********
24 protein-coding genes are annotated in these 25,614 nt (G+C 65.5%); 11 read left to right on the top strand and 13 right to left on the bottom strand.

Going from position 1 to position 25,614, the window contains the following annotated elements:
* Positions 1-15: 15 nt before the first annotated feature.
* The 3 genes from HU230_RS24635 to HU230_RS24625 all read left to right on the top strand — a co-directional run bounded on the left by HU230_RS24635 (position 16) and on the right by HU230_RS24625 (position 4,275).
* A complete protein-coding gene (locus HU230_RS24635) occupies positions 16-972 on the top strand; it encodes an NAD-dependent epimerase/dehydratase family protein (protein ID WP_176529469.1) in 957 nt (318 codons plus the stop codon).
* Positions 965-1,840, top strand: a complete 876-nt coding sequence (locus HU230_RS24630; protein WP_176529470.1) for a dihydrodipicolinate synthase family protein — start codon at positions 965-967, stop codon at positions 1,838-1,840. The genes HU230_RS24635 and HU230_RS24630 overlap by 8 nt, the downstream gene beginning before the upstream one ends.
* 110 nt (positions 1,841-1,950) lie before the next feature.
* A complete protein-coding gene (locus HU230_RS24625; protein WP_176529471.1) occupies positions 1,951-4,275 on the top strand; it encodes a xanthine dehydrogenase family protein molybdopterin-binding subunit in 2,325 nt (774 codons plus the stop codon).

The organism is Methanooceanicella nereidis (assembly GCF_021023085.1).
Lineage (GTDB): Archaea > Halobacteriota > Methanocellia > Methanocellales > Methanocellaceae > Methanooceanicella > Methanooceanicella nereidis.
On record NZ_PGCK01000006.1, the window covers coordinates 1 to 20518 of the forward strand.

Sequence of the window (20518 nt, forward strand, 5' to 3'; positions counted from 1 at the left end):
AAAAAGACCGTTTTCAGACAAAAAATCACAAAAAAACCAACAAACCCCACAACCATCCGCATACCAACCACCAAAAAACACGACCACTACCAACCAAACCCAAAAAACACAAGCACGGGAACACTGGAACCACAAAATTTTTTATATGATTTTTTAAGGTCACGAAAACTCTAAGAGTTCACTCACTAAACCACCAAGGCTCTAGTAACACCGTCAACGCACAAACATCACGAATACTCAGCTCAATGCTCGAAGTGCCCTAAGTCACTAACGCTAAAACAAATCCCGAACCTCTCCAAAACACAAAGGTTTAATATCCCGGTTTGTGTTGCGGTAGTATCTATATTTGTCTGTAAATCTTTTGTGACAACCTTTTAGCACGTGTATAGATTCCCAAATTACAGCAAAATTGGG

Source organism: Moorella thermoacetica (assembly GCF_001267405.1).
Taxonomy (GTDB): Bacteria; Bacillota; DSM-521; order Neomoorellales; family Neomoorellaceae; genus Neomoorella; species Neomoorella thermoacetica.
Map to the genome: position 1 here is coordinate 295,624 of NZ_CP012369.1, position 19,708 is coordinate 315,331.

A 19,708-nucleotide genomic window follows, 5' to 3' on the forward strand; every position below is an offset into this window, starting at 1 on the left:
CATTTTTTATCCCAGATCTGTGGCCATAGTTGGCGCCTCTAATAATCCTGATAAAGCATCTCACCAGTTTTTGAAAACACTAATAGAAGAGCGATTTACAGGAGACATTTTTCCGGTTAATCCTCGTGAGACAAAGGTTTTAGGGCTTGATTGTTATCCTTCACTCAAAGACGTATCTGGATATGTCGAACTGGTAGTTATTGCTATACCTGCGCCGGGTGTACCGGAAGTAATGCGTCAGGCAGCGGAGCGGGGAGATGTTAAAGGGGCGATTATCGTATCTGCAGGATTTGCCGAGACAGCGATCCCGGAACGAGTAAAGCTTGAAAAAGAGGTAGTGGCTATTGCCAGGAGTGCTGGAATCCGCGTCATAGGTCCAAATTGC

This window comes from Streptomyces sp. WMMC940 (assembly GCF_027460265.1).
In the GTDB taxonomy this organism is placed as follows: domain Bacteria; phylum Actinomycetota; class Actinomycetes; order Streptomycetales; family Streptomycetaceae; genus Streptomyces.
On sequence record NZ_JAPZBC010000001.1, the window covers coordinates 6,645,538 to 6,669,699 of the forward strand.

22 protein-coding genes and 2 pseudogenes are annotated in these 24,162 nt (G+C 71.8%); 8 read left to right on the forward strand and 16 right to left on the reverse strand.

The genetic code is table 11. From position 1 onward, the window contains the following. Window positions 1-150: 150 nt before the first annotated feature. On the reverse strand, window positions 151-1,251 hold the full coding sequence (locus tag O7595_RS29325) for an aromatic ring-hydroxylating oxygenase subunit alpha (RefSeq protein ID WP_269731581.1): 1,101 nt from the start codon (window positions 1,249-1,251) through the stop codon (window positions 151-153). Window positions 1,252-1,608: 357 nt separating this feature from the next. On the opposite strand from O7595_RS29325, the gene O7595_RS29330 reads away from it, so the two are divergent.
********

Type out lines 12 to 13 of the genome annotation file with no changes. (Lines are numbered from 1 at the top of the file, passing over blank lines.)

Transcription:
Sequence of the window (20518 nt, forward strand, 5' to 3'; positions counted from 1 at the left end):
AAAAAGACCGTTTTCAGACAAAAAATCACAAAAAAACCAACAAACCCCACAACCATCCGCATACCAACCACCAAAAAACACGACCACTACCAACCAAACCCAAAAAACACAAGCACGGGAACACTGGAACCACAAAATTTTTTATATGATTTTTTAAGGTCACGAAAACTCTAAGAGTTCACTCACTAAACCACCAAGGCTCTAGTAACACCGTCAACGCACAAACATCACGAATACTCAGCTCAATGCTCGAAGTGCCCTAAGTCACTAACGCTAAAACAAATCCCGAACCTCTCCAAAACACAAAGGTTTAATATCCCGGTTTGTGTTGCGGTAGTATCTATATTTGTCTGTAAATCTTTTGTGACAACCTTTTAGCACGTGTATAGATTCCCAAATTACAGCAAAATTGGG